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Note from a satisfied customer
Since you enjoyed my last ISDN column so much I thought I'd send you this
one, which just ran in the 3/11 issue of CommunicationsWeek.
Thanks for stimulating me to get ISDN. And next time you embark on another
techno-populist crusade, drop me a note. I can always count on you Naderite
cranks for producing good column fodder <g>.
For those of you out there that are perplexed by my position on how
reasonably priced this service is because they somehow got the idea that
ISDN is a private line replacement, consider the competition-destroying
consequences should you be successful in strong arming the regulatory
authorities into mandating artificially low flat-rate charging tor ISDN.
Nothing comes for nothing. If the RBOCs have to give in on this, they are
going to get something back in return, most likely a lock on the market
that will retard ISDN deployment for years to come.
PS. In case anyone gets the mistaken idea that I am an RBOC monoploy lover,
see my column "Pity the Poor RBOCs" at
causes monopolies, not vice versa.
TRUE CONFESSIONS: I ORDERED BELL ATLANTIC ISDN
After all the abusive E-mail I received over my Perspective column, Feb.
12, "Competition is the Solution, Not More Regulation"
<http://techweb.cmp.com/gurus/frezza/cw0212.htm> I thought I'd put my money
where my mouth is and order ISDN service, experiencing first hand the
"horror" of installing ISDN and the "exorbitant" costs involved. What I
found might surprise you.
A Philadelphia area resident, I surfed over to the Bell Atlantic home page
<http://www.bell-atl.com/> where I clicked my way to the section on
residential ISDN. There I found a dumbed-down overview as well as the
all-important phone number for Bell Atlantic InfoSpeed (1-800-204-7332).
Don't bother calling your local Bell business office - they're clueless
about ISDN. Once in the warm embrace of this regional ISDN swat team,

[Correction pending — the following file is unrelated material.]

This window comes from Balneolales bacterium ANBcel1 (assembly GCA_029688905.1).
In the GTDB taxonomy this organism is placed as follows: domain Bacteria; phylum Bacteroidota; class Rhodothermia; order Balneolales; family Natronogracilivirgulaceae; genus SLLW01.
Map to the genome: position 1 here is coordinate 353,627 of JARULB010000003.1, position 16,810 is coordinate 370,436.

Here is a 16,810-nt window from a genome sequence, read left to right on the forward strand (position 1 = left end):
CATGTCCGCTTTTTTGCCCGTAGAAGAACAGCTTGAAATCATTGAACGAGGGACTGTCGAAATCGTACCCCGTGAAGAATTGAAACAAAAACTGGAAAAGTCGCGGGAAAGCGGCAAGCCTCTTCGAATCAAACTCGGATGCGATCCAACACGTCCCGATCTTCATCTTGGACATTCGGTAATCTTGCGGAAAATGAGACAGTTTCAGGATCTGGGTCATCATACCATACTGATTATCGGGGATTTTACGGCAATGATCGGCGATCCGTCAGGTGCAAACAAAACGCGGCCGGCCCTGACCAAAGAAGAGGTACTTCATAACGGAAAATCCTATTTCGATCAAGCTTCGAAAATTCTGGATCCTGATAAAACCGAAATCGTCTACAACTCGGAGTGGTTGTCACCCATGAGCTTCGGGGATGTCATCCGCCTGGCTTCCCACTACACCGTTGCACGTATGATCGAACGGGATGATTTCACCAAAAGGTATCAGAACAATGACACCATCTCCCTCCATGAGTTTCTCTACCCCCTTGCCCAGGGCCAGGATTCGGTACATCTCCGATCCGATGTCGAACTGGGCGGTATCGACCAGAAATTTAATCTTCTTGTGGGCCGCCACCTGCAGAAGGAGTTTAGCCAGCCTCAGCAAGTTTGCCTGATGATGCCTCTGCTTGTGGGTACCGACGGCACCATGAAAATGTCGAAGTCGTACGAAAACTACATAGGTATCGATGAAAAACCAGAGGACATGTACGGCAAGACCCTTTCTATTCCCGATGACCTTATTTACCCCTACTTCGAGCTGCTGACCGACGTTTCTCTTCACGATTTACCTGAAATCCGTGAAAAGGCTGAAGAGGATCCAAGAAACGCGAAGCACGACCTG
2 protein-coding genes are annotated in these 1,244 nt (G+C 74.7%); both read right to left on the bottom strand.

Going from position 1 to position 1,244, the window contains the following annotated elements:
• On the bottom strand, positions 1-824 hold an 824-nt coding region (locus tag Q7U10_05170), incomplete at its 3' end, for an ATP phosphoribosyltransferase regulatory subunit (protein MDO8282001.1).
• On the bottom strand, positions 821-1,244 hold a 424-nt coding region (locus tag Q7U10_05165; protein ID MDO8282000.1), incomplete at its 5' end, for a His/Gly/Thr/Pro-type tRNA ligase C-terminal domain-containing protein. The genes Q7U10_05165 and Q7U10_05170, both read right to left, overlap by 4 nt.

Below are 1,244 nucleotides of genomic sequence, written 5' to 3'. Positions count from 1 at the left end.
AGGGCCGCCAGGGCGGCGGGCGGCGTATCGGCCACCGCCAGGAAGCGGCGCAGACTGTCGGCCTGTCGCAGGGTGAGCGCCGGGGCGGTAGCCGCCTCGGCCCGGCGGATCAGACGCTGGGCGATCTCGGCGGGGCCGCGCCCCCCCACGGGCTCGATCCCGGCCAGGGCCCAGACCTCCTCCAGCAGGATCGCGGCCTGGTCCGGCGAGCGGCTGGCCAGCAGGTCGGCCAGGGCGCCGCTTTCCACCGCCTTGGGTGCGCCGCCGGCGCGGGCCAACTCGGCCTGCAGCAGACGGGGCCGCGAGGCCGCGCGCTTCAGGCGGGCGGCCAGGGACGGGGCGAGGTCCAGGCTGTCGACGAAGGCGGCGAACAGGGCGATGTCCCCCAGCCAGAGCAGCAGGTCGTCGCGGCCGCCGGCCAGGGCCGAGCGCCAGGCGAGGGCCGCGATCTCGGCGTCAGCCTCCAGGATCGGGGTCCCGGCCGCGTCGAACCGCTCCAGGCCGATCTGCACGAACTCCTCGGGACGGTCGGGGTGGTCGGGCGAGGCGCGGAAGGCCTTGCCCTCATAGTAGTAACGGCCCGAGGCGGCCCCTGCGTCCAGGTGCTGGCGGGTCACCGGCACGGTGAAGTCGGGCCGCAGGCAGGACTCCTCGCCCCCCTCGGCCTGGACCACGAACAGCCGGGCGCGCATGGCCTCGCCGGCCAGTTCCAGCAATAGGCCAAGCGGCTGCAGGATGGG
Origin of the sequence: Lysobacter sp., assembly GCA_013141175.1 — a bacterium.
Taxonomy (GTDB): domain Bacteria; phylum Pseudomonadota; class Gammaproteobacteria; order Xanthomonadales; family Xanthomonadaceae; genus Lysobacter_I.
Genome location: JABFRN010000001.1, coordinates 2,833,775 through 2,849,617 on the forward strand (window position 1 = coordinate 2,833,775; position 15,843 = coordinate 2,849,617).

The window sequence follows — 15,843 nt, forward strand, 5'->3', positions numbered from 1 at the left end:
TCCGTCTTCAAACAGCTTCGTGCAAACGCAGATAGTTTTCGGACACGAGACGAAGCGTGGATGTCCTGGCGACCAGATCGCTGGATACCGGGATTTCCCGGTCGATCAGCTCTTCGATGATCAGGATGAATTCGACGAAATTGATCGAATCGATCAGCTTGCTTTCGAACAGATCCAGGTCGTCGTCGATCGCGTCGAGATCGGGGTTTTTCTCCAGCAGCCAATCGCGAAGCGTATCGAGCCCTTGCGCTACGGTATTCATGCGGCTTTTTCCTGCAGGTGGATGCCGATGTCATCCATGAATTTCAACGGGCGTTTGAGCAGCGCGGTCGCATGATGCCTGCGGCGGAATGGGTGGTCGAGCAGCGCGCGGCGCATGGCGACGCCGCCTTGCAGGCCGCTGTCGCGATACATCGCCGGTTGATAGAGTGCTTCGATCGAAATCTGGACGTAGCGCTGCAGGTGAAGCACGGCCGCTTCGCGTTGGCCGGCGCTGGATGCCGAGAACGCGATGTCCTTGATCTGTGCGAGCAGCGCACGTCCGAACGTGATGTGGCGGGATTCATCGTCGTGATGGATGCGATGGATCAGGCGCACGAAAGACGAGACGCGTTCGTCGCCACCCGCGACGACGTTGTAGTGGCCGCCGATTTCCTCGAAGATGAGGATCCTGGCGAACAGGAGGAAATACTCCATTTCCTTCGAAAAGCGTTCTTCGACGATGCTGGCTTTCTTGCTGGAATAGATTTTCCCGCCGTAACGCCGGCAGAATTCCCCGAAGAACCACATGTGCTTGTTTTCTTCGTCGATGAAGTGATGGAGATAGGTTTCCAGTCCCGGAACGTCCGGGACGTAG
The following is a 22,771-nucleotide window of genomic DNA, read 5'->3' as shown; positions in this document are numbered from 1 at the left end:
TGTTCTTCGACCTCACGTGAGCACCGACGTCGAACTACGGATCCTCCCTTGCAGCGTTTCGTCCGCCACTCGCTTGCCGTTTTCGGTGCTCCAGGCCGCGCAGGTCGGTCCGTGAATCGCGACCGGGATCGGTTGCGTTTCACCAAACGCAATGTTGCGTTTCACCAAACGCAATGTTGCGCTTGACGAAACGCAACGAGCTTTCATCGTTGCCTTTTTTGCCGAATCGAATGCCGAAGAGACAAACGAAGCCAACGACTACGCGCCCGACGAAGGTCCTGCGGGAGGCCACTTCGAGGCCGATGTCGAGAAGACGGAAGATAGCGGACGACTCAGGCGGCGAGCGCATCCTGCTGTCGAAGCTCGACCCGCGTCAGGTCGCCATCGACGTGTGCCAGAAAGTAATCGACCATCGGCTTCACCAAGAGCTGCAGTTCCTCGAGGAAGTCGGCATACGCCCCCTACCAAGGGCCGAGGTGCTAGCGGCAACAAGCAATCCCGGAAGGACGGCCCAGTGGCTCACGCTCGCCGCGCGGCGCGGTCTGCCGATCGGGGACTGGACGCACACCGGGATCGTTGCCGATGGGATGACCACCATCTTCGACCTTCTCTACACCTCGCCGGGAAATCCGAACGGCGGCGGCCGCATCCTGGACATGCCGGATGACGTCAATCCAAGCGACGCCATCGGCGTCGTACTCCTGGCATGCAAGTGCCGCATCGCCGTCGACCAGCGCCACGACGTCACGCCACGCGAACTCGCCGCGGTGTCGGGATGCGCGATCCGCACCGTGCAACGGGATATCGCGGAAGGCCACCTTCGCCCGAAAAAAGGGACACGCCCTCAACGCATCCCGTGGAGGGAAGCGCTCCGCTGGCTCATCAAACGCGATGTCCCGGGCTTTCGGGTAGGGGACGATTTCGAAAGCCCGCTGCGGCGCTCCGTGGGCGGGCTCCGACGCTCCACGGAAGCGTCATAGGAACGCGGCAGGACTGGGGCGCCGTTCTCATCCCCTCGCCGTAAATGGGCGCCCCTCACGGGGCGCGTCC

however, I was pleasantly shocked by the level of tender loving care.
First, I was assigned a customer service rep, auspiciously named "Star,"
who stayed with me through the whole process. After asking a few questions
about my intended use and confirming that my Central Office was
ISDN-capable, we went over pricing information. By strange happenstance, I
learned that my phone bill would actually go down.
How so? I'd been paying $62.42 per month for two analog lines: one for
voice and the other for data and fax. The latter was on a
metropolitan-area calling plan, which let me reach the Philadelphia Point
of Presence (POP) of my Internet service provider, Performance Systems
International (PSI) without running up toll charges.
It turns out that Bell Atlantic does not offer a metropolitan area calling
plan for ISDN. Because PSI's extensive nationwide network of POPs are so
useful when traveling, as well as the fact that they're the No. 1
ISDN-capable internet provider, I wasn't about to give it up. I feared I
was out of luck as I had no intention of paying toll charges to get to the
Internet. At Star's urging, however, we discovered that PSI recently had
opened a POP just across the river in New Jersey. Even though it was in a
different area code, it was included in my local calling zone.
My basic monthly charge for ISDN, including two phone numbers, is $27.35.
Aside from a one time activation fee of $165, there is also an ISDN usage